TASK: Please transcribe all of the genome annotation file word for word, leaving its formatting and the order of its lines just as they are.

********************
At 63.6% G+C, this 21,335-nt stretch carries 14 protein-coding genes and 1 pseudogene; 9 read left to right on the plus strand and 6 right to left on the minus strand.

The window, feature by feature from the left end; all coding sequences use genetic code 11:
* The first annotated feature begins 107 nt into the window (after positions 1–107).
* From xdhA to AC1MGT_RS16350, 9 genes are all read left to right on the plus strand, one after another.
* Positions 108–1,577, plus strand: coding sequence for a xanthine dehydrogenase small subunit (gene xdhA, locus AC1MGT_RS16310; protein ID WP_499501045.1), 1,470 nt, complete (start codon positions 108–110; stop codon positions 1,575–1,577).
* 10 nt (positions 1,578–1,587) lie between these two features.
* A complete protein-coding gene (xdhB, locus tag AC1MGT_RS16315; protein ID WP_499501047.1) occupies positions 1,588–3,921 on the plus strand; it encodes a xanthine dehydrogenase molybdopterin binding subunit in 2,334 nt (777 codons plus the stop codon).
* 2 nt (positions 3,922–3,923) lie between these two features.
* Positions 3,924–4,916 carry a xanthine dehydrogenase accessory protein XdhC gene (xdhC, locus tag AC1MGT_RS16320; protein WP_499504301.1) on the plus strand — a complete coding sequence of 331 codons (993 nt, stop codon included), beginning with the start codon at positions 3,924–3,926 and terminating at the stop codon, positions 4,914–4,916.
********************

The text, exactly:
At 63.6% G+C, this 21,335-nt stretch carries 14 protein-coding genes and 1 pseudogene; 9 read left to right on the plus strand and 6 right to left on the minus strand.

The window, feature by feature from the left end; all coding sequences use genetic code 11:
* The first annotated feature begins 107 nt into the window (after positions 1–107).
* From xdhA to AC1MGT_RS16350, 9 genes are all read left to right on the plus strand, one after another.
* Positions 108–1,577, plus strand: coding sequence for a xanthine dehydrogenase small subunit (gene xdhA, locus AC1MGT_RS16310; protein ID WP_499501045.1), 1,470 nt, complete (start codon positions 108–110; stop codon positions 1,575–1,577).
* 10 nt (positions 1,578–1,587) lie between these two features.
* A complete protein-coding gene (xdhB, locus tag AC1MGT_RS16315; protein ID WP_499501047.1) occupies positions 1,588–3,921 on the plus strand; it encodes a xanthine dehydrogenase molybdopterin binding subunit in 2,334 nt (777 codons plus the stop codon).
* 2 nt (positions 3,922–3,923) lie between these two features.
* Positions 3,924–4,916 carry a xanthine dehydrogenase accessory protein XdhC gene (xdhC, locus tag AC1MGT_RS16320; protein WP_499504301.1) on the plus strand — a complete coding sequence of 331 codons (993 nt, stop codon included), beginning with the start codon at positions 3,924–3,926 and terminating at the stop codon, positions 4,914–4,916.